The term terroir sometimes has an air of pretentiousness about it, conjuring up images of haughty sommeliers describing the unique combination of soil and sun that gives a wine its sense of place. But Terroir, an award-winning restaurant on the Kleine Zalze wine estate in Stellenbosch, South Africa, stays true to the word's original earthy spirit. From its rustic décor to its locally sourced dishes, it embodies all the goodness of terroir and leaves haughtiness at the door.
The towering old oaks that greet visitors to the restaurant make more of a first impression than the place itself, an unassuming parched-earth yellow farmhouse with a river lilting gently out back. Inside, it's just as down-to-earth: the menu is written on a chalkboard, the floor is terra-cotta tile, and the wait staff are as laid-back as lifeguards who happen to know a lot about food and wine. Even the prices are easy to digest.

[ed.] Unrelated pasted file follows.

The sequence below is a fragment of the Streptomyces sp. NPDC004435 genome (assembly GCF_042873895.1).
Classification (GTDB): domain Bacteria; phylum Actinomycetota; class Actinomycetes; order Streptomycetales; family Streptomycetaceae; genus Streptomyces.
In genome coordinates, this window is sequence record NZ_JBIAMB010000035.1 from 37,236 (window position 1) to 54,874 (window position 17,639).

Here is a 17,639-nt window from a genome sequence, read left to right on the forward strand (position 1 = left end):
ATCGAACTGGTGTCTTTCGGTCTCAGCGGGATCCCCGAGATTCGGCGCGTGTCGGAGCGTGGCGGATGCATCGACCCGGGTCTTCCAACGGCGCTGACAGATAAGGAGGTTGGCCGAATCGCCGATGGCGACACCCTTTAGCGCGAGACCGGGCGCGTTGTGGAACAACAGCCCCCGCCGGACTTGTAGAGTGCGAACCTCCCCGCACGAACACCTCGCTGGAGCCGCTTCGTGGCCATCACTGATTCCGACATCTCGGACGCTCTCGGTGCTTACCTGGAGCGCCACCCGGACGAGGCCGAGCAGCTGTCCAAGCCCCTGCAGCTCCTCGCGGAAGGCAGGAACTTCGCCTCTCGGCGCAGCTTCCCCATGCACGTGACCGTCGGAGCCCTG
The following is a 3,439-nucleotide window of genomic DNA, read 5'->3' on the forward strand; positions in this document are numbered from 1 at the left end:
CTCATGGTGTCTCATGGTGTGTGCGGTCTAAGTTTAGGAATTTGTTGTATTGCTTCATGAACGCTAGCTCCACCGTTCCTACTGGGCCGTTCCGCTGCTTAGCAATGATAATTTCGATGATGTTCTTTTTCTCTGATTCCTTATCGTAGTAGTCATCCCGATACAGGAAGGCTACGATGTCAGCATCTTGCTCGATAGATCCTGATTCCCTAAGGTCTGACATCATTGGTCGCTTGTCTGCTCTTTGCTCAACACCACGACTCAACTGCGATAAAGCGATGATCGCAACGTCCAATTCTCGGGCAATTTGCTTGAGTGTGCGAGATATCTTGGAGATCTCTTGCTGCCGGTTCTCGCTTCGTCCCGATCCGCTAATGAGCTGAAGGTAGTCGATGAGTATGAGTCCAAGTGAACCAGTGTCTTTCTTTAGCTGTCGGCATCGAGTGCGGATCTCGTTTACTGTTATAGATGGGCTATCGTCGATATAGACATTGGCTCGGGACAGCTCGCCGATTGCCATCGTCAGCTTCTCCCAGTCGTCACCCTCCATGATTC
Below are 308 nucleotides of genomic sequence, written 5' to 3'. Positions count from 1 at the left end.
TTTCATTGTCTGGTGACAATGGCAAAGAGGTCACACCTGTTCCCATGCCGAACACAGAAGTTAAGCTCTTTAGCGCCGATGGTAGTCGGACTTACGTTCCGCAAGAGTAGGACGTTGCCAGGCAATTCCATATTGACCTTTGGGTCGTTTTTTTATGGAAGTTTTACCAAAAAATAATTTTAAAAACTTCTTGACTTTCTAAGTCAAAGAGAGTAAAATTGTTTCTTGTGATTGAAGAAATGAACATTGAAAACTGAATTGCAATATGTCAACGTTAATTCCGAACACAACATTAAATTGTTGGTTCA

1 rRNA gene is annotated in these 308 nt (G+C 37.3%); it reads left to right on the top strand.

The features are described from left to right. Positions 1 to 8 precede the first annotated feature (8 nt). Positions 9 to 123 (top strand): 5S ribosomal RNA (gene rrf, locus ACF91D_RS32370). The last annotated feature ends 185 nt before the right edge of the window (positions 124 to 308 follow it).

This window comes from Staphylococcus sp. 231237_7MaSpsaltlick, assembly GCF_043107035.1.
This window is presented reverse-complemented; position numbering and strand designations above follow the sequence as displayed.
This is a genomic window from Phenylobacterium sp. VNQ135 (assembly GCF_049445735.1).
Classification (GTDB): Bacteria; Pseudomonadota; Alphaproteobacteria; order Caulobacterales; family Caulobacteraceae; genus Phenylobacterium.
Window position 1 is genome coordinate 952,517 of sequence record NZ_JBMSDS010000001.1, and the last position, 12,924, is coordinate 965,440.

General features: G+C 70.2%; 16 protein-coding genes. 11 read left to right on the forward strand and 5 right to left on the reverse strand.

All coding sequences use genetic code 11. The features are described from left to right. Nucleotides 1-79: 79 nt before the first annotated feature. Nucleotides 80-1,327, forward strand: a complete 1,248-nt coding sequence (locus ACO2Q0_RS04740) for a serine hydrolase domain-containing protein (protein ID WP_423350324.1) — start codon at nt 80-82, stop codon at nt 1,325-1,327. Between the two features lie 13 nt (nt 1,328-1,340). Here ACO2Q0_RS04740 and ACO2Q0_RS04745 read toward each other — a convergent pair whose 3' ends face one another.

When the food arrives, there is no hint of conceit no Fat Duck lab utensils, no Gordon Ramsay food towers. Head chef Michael Broughton says: "We want to undersell and overdeliver. We want to put food on the plate that looks deceptively simple." That means tasty, basic dishes like honey-glazed breast of duck with chicory marmalade; slow-baked belly of pork with apple; and springbok, a young venison from southern Africa, served with white and black truffle risotto.
This no-frills, all-flavor formula earned Terroir the Best Restaurant in South Africa award in last year's Eat Out countrywide restaurant guide. The wine list deserves its own accolade, offering the best reds and whites from the Stellenbosch region including a barrel-fermented 2005 Shiraz from the vines just outside. By letting the land decide what goes on the table, Terroir truly lives up to its name. www.kleinezalze.de/terroir
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